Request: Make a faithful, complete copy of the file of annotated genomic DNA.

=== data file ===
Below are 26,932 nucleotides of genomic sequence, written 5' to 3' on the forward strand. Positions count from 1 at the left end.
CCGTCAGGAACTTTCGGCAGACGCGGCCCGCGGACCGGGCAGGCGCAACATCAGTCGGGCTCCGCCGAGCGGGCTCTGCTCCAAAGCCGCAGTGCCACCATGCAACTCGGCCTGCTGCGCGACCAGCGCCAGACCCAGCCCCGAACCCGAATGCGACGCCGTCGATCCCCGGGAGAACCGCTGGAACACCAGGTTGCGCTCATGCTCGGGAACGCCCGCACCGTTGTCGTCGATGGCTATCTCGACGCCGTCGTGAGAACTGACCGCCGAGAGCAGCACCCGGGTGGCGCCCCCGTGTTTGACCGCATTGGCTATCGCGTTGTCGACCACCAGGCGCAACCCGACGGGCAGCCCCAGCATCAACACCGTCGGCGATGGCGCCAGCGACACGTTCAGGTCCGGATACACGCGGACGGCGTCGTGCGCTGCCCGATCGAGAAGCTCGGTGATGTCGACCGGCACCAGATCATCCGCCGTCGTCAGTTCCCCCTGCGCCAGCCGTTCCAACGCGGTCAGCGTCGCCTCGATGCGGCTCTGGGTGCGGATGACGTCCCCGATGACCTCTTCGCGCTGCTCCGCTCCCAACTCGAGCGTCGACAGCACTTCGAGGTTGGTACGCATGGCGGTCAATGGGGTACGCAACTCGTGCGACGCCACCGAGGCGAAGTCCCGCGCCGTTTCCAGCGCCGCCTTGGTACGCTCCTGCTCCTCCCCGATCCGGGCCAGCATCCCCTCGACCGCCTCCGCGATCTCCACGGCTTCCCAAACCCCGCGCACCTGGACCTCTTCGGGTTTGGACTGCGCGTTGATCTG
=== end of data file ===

Below are 26,932 nucleotides of genomic sequence, written 5' to 3' on the forward strand. Positions count from 1 at the left end.
CCGTCAGGAACTTTCGGCAGACGCGGCCCGCGGACCGGGCAGGCGCAACATCAGTCGGGCTCCGCCGAGCGGGCTCTGCTCCAAAGCCGCAGTGCCACCATGCAACTCGGCCTGCTGCGCGACCAGCGCCAGACCCAGCCCCGAACCCGAATGCGACGCCGTCGATCCCCGGGAGAACCGCTGGAACACCAGGTTGCGCTCATGCTCGGGAACGCCCGCACCGTTGTCGTCGATGGCTATCTCGACGCCGTCGTGAGAACTGACCGCCGAGAGCAGCACCCGGGTGGCGCCCCCGTGTTTGACCGCATTGGCTATCGCGTTGTCGACCACCAGGCGCAACCCGACGGGCAGCCCCAGCATCAACACCGTCGGCGATGGCGCCAGCGACACGTTCAGGTCCGGATACACGCGGACGGCGTCGTGCGCTGCCCGATCGAGAAGCTCGGTGATGTCGACCGGCACCAGATCATCCGCCGTCGTCAGTTCCCCCTGCGCCAGCCGTTCCAACGCGGTCAGCGTCGCCTCGATGCGGCTCTGGGTGCGGATGACGTCCCCGATGACCTCTTCGCGCTGCTCCGCTCCCAACTCGAGCGTCGACAGCACTTCGAGGTTGGTACGCATGGCGGTCAATGGGGTACGCAACTCGTGCGACGCCACCGAGGCGAAGTCCCGCGCCGTTTCCAGCGCCGCCTTGGTACGCTCCTGCTCCTCCCCGATCCGGGCCAGCATCCCCTCGACCGCCTCCGCGATCTCCACGGCTTCCCAAACCCCGCGCACCTGGACCTCTTCGGGTTTGGACTGCGCGTTGATCTG